Of all the medical industry professions showing salary growth and providing strong opportunities, regulatory affairs professionals are doing particularly well. Among respondents to the MD&DI survey, those in regulatory and legal affairs earn more than those in any other industry profession except general and corporate management. This has also been borne out by a compensation study conducted for the Regulatory Affairs Professionals Society (RAPS; Rockville, MD). Among other trends, it showed that base salaries for U.S. regulatory professionals rose 9.8% from 2003 to 2006, compared with 7.6% for other U.S. workers over the same time period. The publicly released portion of the study does not isolate device professionals from those in other FDA-regulated industries, but a RAPS spokesperson says that there is virtually no difference among the industries.

“For qualified regulatory people, especially those with knowledge of science and engineering, quality, or business, their combination of skills is well compensated,” says Sherry Keramidas, PhD, CAE, executive director of RAPS. “In looking at trends over the past 10–12 years, we are seeing an expansion of the scope of practice. Not only does that mean regulatory professionals are working on multiple product lines, but also that they have greater involvement through the preclinical, clinical, and postmarket compliance stages. Some have responsibilities that even stretch into reimbursement. So they are playing a greater role in regulatory strategy and business strategy. There is definitely an increased understanding of all that the regulatory professional brings to the organization, and that may be contributing to the positive salary trends.”

Mullings and Brooks agree and believe the same trend applies to those in the clinical field.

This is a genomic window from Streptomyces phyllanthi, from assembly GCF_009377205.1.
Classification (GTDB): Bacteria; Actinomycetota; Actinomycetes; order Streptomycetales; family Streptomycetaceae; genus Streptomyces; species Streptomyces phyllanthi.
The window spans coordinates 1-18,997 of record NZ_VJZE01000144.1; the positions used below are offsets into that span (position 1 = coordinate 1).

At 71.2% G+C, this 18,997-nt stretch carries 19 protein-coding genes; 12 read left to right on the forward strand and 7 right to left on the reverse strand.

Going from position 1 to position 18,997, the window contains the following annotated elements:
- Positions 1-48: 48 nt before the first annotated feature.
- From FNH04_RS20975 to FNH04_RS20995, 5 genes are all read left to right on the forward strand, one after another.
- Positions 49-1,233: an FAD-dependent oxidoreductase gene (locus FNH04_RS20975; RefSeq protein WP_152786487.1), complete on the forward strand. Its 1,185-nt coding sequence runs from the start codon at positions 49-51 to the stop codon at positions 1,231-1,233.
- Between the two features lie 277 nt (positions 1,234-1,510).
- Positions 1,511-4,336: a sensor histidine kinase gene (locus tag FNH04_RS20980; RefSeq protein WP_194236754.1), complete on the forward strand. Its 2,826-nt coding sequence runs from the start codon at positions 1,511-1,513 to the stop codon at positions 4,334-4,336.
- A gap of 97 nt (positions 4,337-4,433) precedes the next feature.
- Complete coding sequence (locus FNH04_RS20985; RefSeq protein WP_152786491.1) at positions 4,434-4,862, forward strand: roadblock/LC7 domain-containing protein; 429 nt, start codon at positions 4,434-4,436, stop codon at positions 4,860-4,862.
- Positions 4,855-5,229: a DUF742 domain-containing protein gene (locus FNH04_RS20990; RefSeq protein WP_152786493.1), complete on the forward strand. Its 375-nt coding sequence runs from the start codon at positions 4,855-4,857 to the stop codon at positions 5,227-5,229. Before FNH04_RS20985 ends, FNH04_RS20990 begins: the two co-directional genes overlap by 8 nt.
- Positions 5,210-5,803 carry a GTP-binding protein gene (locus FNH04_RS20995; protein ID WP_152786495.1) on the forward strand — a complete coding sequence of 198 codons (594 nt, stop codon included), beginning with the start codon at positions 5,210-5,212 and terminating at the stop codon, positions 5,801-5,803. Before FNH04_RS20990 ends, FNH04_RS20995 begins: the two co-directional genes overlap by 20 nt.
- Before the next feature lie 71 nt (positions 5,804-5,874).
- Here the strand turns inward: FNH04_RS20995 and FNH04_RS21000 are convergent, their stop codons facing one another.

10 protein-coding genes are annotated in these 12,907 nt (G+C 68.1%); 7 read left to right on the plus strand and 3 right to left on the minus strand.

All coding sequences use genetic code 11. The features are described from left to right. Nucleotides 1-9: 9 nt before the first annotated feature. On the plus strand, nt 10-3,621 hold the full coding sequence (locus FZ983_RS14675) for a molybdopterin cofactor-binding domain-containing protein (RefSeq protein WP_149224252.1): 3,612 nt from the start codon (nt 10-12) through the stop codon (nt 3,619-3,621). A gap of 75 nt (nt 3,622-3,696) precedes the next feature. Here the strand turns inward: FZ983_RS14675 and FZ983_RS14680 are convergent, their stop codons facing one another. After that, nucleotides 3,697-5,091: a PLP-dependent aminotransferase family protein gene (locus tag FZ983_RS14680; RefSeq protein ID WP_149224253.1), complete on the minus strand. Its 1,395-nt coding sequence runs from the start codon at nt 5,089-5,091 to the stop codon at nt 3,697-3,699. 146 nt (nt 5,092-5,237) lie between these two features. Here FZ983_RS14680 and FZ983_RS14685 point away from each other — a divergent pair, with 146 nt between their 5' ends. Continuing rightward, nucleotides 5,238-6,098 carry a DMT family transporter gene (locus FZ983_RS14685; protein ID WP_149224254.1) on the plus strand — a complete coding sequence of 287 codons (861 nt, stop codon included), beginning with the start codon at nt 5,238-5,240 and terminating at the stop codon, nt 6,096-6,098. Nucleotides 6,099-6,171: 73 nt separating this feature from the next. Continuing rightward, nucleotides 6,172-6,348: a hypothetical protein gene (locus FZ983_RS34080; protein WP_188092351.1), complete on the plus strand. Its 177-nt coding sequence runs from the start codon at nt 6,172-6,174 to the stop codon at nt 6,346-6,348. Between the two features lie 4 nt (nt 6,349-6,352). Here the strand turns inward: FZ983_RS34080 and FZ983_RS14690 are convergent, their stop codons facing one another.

“Regulatory and clinical professionals are getting very, very favorable offers,” says Mullings. “I've worked with many candidates in those fields who have had to sort out multiple offers. There are not as many good ones out there as there are in other professions. The reason is that candidates don't pop up in the job marketplace often. They want to see a PMA application or a clinical trial through before looking for something else. They feel an ownership of those processes. They only poke their head up in the market when in between products. That drives demand up and causes a bump in the pay structure.”

“The characteristics in highest demand are people with experience in the clinical and regulatory functions who have worked on PMA-track devices, especially implantables,” says Brooks. “There has been significant growth within organizations that are developing new implantable therapies to treat cardiovascular and neurological disorders.”

Other Professions with Promise

Certain kinds of technical jobs are also in high demand, leading to higher offers for those with the right skills, says Ted Ginsburg, consulting principal of Top Five (Cleveland).

“We do a lot of work with companies involved in laser eye surgery and we're seeing it there,” he says. “It seems that the technicians who service and work the equipment are in high demand, and their price is going up.”

Murray notices that “a number of companies are looking for a very defined type of engineer—someone who has at least two or three years of hands-on experience in the industry with something like a Solidworks design background. If I had 10 of them, I could place all 10. They are in high demand and are rare.”